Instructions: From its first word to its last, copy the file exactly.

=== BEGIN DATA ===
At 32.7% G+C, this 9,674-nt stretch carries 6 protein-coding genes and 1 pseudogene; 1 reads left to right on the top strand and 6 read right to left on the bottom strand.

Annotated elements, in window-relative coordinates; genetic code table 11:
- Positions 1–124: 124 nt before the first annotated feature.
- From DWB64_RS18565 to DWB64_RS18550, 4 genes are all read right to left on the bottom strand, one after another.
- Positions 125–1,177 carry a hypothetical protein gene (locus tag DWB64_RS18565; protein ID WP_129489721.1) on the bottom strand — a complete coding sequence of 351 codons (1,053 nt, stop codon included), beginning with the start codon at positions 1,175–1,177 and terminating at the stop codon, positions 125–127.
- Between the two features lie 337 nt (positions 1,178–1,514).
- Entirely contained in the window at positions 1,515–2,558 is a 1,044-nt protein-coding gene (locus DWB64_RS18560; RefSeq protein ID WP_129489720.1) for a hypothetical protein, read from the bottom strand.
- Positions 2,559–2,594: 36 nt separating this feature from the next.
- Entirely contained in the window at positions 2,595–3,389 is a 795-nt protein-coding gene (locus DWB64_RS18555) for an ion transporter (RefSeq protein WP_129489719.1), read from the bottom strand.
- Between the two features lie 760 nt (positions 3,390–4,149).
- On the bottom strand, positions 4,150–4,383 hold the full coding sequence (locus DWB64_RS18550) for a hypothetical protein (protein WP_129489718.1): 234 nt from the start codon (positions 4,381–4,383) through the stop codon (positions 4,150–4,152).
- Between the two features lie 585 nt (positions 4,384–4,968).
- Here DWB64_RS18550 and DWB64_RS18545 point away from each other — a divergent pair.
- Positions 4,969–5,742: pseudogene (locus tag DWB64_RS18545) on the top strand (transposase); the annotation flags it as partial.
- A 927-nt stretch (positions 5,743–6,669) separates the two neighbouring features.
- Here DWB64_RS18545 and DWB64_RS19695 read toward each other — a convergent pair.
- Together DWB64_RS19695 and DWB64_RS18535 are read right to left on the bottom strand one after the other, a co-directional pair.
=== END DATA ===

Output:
At 32.7% G+C, this 9,674-nt stretch carries 6 protein-coding genes and 1 pseudogene; 1 reads left to right on the top strand and 6 read right to left on the bottom strand.

Annotated elements, in window-relative coordinates; genetic code table 11:
- Positions 1–124: 124 nt before the first annotated feature.
- From DWB64_RS18565 to DWB64_RS18550, 4 genes are all read right to left on the bottom strand, one after another.
- Positions 125–1,177 carry a hypothetical protein gene (locus tag DWB64_RS18565; protein ID WP_129489721.1) on the bottom strand — a complete coding sequence of 351 codons (1,053 nt, stop codon included), beginning with the start codon at positions 1,175–1,177 and terminating at the stop codon, positions 125–127.
- Between the two features lie 337 nt (positions 1,178–1,514).
- Entirely contained in the window at positions 1,515–2,558 is a 1,044-nt protein-coding gene (locus DWB64_RS18560; RefSeq protein ID WP_129489720.1) for a hypothetical protein, read from the bottom strand.
- Positions 2,559–2,594: 36 nt separating this feature from the next.
- Entirely contained in the window at positions 2,595–3,389 is a 795-nt protein-coding gene (locus DWB64_RS18555) for an ion transporter (RefSeq protein WP_129489719.1), read from the bottom strand.
- Between the two features lie 760 nt (positions 3,390–4,149).
- On the bottom strand, positions 4,150–4,383 hold the full coding sequence (locus DWB64_RS18550) for a hypothetical protein (protein WP_129489718.1): 234 nt from the start codon (positions 4,381–4,383) through the stop codon (positions 4,150–4,152).
- Between the two features lie 585 nt (positions 4,384–4,968).
- Here DWB64_RS18550 and DWB64_RS18545 point away from each other — a divergent pair.
- Positions 4,969–5,742: pseudogene (locus tag DWB64_RS18545) on the top strand (transposase); the annotation flags it as partial.
- A 927-nt stretch (positions 5,743–6,669) separates the two neighbouring features.
- Here DWB64_RS18545 and DWB64_RS19695 read toward each other — a convergent pair.
- Together DWB64_RS19695 and DWB64_RS18535 are read right to left on the bottom strand one after the other, a co-directional pair.